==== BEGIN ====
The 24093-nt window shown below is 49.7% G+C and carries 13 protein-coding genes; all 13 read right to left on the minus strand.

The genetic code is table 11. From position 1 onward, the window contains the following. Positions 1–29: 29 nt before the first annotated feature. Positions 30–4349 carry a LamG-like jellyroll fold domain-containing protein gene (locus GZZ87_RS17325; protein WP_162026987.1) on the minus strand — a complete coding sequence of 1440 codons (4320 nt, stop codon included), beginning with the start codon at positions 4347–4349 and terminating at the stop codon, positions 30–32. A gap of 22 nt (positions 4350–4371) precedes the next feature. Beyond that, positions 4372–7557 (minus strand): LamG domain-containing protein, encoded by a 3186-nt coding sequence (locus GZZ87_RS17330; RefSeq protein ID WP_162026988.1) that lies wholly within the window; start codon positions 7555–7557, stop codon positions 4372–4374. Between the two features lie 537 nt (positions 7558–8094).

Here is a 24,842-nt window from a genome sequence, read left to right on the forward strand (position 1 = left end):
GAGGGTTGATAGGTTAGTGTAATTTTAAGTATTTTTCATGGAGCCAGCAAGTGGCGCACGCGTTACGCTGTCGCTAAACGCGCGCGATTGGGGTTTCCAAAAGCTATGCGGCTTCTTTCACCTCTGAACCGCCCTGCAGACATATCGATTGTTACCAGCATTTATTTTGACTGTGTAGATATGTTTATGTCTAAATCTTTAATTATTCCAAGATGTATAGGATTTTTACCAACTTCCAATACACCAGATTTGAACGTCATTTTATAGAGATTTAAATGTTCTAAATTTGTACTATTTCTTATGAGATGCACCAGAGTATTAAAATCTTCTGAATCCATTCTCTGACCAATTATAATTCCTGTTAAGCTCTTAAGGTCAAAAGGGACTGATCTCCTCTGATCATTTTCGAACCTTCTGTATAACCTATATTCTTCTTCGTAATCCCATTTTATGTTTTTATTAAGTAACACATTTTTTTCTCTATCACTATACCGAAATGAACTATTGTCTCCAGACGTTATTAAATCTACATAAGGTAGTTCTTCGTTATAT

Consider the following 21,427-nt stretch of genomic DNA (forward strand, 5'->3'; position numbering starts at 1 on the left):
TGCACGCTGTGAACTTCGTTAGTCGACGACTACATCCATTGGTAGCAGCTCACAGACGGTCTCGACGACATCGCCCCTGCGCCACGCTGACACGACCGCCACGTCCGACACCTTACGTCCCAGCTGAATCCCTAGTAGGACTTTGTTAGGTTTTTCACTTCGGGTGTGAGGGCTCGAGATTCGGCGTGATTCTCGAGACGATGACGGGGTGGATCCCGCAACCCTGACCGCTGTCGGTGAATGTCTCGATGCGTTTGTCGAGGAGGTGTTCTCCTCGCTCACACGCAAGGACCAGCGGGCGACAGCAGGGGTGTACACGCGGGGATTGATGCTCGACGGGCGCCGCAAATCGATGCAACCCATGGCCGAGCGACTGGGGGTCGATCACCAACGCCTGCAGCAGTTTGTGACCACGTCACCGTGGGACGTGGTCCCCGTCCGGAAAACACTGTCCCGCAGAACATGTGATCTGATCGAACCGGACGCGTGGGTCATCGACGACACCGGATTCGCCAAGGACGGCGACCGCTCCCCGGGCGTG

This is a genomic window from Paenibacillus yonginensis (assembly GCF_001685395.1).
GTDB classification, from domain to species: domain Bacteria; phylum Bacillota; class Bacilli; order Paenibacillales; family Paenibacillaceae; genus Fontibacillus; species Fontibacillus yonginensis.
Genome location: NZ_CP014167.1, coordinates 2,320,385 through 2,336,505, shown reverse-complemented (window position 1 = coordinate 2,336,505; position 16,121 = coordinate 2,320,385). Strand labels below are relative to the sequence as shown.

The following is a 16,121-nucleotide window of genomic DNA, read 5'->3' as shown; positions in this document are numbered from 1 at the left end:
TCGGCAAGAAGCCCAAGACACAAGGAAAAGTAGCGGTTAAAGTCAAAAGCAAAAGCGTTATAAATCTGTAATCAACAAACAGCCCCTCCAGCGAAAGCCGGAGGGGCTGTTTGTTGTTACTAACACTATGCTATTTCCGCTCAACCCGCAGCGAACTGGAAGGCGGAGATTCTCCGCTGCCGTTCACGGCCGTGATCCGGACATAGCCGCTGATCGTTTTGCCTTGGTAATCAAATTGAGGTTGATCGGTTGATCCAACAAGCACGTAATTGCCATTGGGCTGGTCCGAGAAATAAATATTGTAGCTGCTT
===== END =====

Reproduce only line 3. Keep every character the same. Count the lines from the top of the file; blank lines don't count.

Here is a 24,842-nt window from a genome sequence, read left to right on the forward strand (position 1 = left end):